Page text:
faceswap
A visage-swapping video will make you wonder who you're watching.

Arturo Castro, a developer at openframeworks.cc, has developed a stunning video that showcases realtime "face-swapping" techology. In it, he shows his own face with other people's pictures superimposed over it, ranging from Marilyn Monroe and Chairman Mao to Steve Jobs and Andy Warhol. The effect can be eerie.

Simple, flat portraits, some of them black and white, match Castro’s own colors and the shape of his head. Even as he moves and changes his facial expression, the swapped faces stays somewhat intact.

"This kind of technology has been possible since some time ago, or at least it was imaginable that something like this could be done," Castro said in an interview. "It's just now its accessible to anyone with some programming skills."

His video description includes links to a three C++ libraries of codes that savvy viewers can use to face-swap at home.

His next step: using this technology to make art. "I'll be turning this into an installation soon," he said. He cites lalalab, an art center based in Valencia, Spain, and electronic musician Apex Twin as inspirations. Both have recently created videos using face-swapping technology. Both those use a simpler technique, though, which doesn't allow control over the superimposed face.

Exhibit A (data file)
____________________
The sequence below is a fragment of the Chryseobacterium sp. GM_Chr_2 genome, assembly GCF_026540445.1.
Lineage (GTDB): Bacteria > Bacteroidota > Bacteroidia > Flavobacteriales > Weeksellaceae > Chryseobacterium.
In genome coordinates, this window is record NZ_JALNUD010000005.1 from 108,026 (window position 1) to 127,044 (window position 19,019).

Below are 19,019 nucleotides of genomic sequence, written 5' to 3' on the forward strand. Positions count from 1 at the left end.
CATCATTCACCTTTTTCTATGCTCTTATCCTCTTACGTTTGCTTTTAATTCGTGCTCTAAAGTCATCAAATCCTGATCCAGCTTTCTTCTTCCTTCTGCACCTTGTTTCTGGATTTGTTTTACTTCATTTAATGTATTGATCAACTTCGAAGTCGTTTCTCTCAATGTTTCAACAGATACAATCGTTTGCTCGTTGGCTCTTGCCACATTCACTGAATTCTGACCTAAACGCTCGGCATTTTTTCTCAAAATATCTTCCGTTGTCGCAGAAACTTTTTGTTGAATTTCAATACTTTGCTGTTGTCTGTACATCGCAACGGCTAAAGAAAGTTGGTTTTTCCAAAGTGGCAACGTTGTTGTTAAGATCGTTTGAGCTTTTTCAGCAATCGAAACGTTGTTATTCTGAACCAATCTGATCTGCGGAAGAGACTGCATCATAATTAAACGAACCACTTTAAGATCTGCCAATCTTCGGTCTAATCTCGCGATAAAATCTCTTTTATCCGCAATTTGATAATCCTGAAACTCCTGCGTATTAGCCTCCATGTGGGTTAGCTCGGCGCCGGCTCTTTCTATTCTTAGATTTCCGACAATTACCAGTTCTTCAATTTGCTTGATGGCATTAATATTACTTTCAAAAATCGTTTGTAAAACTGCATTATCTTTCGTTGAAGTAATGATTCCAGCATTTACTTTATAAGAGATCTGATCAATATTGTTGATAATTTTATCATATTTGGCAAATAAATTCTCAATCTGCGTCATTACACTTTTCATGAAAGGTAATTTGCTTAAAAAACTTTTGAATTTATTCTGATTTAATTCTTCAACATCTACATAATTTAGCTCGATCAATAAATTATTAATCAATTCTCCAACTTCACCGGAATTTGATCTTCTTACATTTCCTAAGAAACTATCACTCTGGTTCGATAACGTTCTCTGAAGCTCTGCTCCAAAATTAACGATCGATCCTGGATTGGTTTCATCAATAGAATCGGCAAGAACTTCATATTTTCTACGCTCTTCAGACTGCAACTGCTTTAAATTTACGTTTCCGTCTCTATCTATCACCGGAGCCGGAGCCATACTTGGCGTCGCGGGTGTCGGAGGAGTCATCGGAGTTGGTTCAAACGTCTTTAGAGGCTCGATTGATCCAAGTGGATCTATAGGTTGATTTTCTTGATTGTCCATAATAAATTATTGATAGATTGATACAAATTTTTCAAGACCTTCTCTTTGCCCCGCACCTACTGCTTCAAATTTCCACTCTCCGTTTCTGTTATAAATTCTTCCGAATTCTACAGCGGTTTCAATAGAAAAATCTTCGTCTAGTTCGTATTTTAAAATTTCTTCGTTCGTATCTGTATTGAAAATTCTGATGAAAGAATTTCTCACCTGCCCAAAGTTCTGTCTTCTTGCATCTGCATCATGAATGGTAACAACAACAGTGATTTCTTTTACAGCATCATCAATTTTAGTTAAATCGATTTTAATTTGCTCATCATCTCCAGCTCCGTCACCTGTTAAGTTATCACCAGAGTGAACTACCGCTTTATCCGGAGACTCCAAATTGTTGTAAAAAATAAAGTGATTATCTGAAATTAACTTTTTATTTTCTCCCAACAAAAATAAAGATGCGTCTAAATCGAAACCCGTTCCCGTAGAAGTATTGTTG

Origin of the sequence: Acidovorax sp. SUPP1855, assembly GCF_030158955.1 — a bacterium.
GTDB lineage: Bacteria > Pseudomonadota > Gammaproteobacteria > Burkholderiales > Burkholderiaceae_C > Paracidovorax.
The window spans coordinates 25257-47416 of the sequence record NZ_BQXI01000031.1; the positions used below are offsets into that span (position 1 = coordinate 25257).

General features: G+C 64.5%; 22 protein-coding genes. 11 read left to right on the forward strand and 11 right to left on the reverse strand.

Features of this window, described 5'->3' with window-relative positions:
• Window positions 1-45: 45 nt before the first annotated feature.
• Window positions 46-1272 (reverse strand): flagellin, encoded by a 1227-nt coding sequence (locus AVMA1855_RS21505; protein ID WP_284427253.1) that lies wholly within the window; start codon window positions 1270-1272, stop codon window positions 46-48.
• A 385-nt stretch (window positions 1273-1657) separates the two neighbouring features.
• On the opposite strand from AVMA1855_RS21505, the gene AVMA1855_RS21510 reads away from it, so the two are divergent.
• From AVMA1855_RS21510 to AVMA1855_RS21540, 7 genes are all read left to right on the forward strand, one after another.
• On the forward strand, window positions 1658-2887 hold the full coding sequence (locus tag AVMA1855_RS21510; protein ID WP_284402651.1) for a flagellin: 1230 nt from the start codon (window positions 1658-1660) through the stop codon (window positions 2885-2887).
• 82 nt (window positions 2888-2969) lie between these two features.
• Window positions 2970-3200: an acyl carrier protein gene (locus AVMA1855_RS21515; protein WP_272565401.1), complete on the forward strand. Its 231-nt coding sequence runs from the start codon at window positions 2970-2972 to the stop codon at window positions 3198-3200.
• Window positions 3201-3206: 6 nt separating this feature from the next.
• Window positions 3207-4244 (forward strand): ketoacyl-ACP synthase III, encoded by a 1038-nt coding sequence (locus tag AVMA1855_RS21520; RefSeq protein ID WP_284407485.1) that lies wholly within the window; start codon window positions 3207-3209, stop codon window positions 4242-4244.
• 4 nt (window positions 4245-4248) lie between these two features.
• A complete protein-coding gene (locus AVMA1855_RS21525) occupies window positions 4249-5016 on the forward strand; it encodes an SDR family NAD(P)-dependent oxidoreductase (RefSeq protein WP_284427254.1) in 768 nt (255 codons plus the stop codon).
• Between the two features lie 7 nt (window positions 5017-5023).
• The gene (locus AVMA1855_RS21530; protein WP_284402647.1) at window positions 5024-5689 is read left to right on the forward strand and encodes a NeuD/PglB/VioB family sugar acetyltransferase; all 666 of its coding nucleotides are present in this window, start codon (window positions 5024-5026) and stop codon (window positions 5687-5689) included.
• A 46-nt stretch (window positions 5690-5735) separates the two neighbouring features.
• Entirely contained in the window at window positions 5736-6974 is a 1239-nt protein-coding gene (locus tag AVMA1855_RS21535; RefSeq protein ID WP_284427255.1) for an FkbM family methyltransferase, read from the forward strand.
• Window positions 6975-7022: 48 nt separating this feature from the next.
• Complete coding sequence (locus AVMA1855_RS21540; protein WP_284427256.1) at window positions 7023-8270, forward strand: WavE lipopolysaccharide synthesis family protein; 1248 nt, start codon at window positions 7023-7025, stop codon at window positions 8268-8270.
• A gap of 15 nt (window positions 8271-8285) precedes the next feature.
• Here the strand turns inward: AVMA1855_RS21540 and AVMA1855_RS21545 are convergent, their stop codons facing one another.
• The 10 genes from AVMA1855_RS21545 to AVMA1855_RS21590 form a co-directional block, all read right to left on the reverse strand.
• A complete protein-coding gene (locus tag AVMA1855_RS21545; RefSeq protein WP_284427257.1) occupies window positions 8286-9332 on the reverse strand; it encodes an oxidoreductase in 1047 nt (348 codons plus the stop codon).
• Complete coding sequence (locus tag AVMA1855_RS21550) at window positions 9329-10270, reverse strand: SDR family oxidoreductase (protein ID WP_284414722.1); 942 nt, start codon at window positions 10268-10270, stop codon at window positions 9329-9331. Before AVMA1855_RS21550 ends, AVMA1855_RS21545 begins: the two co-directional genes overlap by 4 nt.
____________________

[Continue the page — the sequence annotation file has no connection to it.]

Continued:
Castro is gauging the response before he decides what direction his art will take. "I actually published this video to do some kind of research, to see what people reactions are," he says.

Vimeo commenters are already chiming in about possible uses. "Would be useful for chatroulette," replied Vormplus.

“Another huge step for the benefit of the porn industry!!” said proconpictures.

Even Kevin Atkinson, the creator of the realtime image cloning library Casatro uses, chimed in on the video’s Vimeo page.  “I imagine you could grab a face from another camera, and hence steal someone else's face in real time,” he said.

So far, the reactions aren’t what Arturo expected.

"I was expecting creepy and fun/hilarious,” he says. “But I was a little surprised by the people who say 'Oh, the future is scary.'"


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